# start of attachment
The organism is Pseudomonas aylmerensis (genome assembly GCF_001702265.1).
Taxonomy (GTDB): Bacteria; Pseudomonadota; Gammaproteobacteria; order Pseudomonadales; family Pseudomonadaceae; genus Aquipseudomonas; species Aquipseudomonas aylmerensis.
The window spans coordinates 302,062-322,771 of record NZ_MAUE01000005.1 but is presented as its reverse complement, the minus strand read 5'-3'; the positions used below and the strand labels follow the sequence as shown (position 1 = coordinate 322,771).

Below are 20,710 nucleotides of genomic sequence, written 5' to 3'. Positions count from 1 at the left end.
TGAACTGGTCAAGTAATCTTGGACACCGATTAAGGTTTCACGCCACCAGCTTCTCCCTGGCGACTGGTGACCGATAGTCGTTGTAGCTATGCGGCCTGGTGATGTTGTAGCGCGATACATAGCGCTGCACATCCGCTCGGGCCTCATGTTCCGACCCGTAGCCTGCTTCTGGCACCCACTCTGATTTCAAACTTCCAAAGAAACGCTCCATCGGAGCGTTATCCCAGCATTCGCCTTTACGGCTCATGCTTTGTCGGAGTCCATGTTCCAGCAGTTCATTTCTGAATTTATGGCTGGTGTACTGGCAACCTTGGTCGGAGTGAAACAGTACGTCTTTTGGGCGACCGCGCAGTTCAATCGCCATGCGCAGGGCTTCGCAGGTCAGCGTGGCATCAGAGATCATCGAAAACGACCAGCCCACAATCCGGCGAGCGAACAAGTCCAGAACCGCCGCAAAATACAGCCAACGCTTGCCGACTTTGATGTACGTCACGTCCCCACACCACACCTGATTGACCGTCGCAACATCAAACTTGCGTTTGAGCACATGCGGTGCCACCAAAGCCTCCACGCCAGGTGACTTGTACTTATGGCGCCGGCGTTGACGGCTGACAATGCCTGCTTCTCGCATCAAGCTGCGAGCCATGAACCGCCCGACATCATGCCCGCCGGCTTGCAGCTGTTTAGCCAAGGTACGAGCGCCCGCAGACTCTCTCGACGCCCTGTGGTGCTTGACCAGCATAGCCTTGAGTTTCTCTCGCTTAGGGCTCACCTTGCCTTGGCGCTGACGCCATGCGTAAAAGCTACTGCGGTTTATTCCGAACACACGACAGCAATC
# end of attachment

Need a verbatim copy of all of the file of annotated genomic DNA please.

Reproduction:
The organism is Pseudomonas aylmerensis (genome assembly GCF_001702265.1).
Taxonomy (GTDB): Bacteria; Pseudomonadota; Gammaproteobacteria; order Pseudomonadales; family Pseudomonadaceae; genus Aquipseudomonas; species Aquipseudomonas aylmerensis.
The window spans coordinates 302,062-322,771 of record NZ_MAUE01000005.1 but is presented as its reverse complement, the minus strand read 5'-3'; the positions used below and the strand labels follow the sequence as shown (position 1 = coordinate 322,771).

Below are 20,710 nucleotides of genomic sequence, written 5' to 3'. Positions count from 1 at the left end.
TGAACTGGTCAAGTAATCTTGGACACCGATTAAGGTTTCACGCCACCAGCTTCTCCCTGGCGACTGGTGACCGATAGTCGTTGTAGCTATGCGGCCTGGTGATGTTGTAGCGCGATACATAGCGCTGCACATCCGCTCGGGCCTCATGTTCCGACCCGTAGCCTGCTTCTGGCACCCACTCTGATTTCAAACTTCCAAAGAAACGCTCCATCGGAGCGTTATCCCAGCATTCGCCTTTACGGCTCATGCTTTGTCGGAGTCCATGTTCCAGCAGTTCATTTCTGAATTTATGGCTGGTGTACTGGCAACCTTGGTCGGAGTGAAACAGTACGTCTTTTGGGCGACCGCGCAGTTCAATCGCCATGCGCAGGGCTTCGCAGGTCAGCGTGGCATCAGAGATCATCGAAAACGACCAGCCCACAATCCGGCGAGCGAACAAGTCCAGAACCGCCGCAAAATACAGCCAACGCTTGCCGACTTTGATGTACGTCACGTCCCCACACCACACCTGATTGACCGTCGCAACATCAAACTTGCGTTTGAGCACATGCGGTGCCACCAAAGCCTCCACGCCAGGTGACTTGTACTTATGGCGCCGGCGTTGACGGCTGACAATGCCTGCTTCTCGCATCAAGCTGCGAGCCATGAACCGCCCGACATCATGCCCGCCGGCTTGCAGCTGTTTAGCCAAGGTACGAGCGCCCGCAGACTCTCTCGACGCCCTGTGGTGCTTGACCAGCATAGCCTTGAGTTTCTCTCGCTTAGGGCTCACCTTGCCTTGGCGCTGACGCCATGCGTAAAAGCTACTGCGGTTTATTCCGAACACACGACAGCAATC